Becoming a Nurse Anesthetist (CRNA)
Certified Registered Nurse Anesthetists (CRNAs) provide critical care to patients in their hour of need. They administer anesthesia before medical procedures while ensuring the comfort and safety of their patients. Given the delicate nature of their work, CRNAs must have extensive education and experience.
Fortunately, their work pays off. Most CRNAs work independently and have the highest earning potential among the advanced practice registered nurses (ARPNS). If you’re interested in being a CRNA and looking to learn about education requirements, duties and responsibilities, certification and licensing, advancement opportunities, among other things, this guide is for you.
In this article:
- What is a nurse anesthetist (CRNA)?
- What do CRNAs do?
- Where do they work?
- Requirements for nurse anesthetists
- Closely related types of nurses
- CRNA nursing careers
- How to become a nurse anesthetist
- Other considerations
What is a nurse anesthetist (CRNA)?
A CRNA is an advanced practice registered nurse trained and certified to administer anesthesia before medical operations, such as surgery, emergency care, pain management, or labor and delivery. A nurse anesthetist provides similar services as an anesthesiologist; however, the latter may provide a collaborative oversight to ensure patients’ best practices.
According to AANA (the American Association of Nurse Anesthetists), most hands-on anesthesia care in the US is provided by CRNAs.
The CRNA profession emerged during the civil war, i.e., when nurses were on the forefront, administering chloroform to injured soldiers. Today, CRNAS are the anesthesia providers in most community-based hospitals in the US and the primary administrators of anesthesia to the US Armed Forces soldiers.
What do CRNAs do?
As a CRNA, you are responsible for numerous tasks, including intubating patients who may need anesthesia, caring for patients under it, monitoring their vital signs, managing ventilators, and administering medications.
In-depth, the duties and responsibilities of a CRNA include:
- Setting up surgical rooms for operation
- Organizing the medications that will be required
- Examining patients’ medical history and requesting diagnostic studies
- Developing anesthetic plans
- Discussing any risks and side effects with the patient and their families
- Prepping and administering anesthesia – in the required form
- Performing epidural, spinal, or nerve blocks
- Offering patient care before, during, and after medical procedures
- Monitoring vital signs during and after medical procedures to avert and manage complications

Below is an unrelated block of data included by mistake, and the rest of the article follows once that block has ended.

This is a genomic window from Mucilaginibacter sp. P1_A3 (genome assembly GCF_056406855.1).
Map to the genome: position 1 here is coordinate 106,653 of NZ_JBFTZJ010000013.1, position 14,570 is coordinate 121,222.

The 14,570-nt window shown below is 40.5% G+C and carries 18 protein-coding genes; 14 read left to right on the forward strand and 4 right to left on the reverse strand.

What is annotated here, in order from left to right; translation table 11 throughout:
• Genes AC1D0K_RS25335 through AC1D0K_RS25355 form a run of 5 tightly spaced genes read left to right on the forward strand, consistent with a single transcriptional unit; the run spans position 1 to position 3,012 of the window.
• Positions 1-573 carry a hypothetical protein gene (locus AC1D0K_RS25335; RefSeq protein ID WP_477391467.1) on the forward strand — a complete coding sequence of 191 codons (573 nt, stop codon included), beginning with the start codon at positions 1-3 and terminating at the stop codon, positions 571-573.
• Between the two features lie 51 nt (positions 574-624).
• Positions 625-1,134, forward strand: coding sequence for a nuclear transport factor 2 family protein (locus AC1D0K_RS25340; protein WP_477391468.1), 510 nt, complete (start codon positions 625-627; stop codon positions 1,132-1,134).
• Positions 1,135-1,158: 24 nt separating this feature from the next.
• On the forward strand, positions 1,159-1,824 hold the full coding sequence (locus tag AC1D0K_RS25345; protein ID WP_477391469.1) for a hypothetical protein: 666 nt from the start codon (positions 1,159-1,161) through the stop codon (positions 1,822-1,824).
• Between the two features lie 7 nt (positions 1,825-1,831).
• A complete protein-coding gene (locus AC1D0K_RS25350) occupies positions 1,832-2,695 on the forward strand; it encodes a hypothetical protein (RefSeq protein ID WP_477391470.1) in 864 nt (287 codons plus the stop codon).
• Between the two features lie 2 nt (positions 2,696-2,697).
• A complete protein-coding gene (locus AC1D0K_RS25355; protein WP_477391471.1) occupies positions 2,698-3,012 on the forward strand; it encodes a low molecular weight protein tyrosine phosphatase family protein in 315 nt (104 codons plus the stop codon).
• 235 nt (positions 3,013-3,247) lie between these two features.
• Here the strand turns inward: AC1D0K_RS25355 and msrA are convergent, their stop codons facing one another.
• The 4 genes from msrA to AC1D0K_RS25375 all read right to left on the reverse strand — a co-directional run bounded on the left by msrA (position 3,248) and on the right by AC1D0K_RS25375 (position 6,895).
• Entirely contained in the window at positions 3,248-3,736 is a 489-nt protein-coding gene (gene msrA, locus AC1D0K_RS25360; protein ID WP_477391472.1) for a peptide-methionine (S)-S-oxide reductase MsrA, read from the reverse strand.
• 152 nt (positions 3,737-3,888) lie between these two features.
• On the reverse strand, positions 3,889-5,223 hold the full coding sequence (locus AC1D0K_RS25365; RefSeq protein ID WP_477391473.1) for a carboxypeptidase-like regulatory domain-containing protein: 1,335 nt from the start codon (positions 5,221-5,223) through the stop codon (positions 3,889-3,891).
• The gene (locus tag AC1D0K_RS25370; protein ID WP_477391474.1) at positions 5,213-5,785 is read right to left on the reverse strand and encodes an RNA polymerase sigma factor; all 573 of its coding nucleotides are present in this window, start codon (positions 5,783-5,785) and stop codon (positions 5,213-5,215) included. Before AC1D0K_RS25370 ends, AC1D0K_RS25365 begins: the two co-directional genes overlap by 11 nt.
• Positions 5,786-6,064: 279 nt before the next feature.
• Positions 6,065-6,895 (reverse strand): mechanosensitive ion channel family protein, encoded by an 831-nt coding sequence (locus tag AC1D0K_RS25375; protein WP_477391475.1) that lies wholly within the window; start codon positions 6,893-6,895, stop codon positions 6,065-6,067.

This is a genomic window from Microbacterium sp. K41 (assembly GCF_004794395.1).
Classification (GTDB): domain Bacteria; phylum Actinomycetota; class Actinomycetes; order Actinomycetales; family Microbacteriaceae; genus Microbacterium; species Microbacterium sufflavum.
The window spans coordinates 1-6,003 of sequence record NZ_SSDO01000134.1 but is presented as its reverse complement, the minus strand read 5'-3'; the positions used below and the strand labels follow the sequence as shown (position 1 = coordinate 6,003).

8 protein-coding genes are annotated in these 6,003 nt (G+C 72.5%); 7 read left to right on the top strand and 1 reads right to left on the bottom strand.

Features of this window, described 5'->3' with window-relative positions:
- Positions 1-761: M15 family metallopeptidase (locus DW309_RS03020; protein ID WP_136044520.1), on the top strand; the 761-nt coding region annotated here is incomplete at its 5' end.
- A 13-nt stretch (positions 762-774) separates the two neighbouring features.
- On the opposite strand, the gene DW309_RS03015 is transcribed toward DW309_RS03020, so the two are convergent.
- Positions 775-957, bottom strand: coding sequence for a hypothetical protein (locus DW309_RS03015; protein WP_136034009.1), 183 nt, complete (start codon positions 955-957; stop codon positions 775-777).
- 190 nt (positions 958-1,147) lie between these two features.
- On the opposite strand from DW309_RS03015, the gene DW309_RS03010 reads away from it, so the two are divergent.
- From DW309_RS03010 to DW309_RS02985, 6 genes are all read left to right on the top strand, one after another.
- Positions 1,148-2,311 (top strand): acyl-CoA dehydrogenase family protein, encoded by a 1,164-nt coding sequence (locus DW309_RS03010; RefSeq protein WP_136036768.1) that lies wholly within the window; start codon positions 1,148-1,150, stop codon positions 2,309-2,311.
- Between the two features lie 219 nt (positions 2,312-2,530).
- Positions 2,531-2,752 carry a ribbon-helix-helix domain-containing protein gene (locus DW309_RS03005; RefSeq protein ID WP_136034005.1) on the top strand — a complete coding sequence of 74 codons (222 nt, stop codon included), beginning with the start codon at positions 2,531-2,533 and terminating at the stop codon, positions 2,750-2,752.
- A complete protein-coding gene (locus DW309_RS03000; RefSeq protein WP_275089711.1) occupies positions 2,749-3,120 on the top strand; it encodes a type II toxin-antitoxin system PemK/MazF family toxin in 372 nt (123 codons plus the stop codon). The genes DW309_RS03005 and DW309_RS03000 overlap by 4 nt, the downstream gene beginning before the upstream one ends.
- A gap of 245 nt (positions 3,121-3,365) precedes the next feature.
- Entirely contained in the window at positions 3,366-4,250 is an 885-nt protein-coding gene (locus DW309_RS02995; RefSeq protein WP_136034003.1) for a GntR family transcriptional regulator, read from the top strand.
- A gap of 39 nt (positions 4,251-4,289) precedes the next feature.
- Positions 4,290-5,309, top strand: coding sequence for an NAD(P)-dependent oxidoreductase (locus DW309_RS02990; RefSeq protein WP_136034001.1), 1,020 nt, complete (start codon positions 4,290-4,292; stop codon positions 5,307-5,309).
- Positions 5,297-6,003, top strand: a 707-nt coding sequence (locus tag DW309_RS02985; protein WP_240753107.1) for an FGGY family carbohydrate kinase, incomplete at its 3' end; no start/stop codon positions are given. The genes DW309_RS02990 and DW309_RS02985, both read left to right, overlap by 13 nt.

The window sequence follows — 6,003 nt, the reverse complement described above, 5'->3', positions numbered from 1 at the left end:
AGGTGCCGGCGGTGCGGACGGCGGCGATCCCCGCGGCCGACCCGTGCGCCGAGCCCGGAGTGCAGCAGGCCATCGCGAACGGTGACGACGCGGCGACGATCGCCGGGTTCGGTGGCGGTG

- Responding to emergencies with life support techniques, medications, or airway management
- Participating in therapeutic or diagnostic procedures
- Diagnosing and delivering chronic or acute pain management
Note, CRNAs can also be tasked with administrative duties, including managing finances, ordering medications, and training new staff. They may also hold positions with state nursing boards, act as instructors in course development, or be part of organizations that set medical standards.
Bottom line, a CRNA works in varied and exciting settings – and go home knowing they’ve advocated, cared, and probably helped patients live to their fullest.
CRNAs and other nurses are in demand
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Where do they work?
A report from AAMC (Association of America Medical Colleges) projects that the nation will face a shortage of 54100 – 139 000 physicians by 2033. With such deficits, the demand for CRNAs will keep increasing across the United States. Thus, a certified CRNA is needed in different healthcare environments, including:
- Medical and surgical hospitals
- Outpatients surgery care centers
- Dental offices
- Plastic surgery centers
- Pain management centers
- Public health centers, and other medical offices, and
- The United States military facilities
Requirements for nurse anesthetists
Currently, you require a master’s degree in nursing (MSN) and national certification to become a CRNA. However, this is bound to change in 2025; for then, a doctoral degree will be the prerequisite to joining the field. The recent directives by the Council on Accreditation of Nurse Anesthesia (COACRNA) Educational Programs require all nurse anesthesia degree programs to include doctoral degrees by 1st January 2022. They will also need all the students pursuing nurse anesthesia’s MSN programs at the time to transition to doctoral programs.
Enrolling into a CRNA degree program requires you to: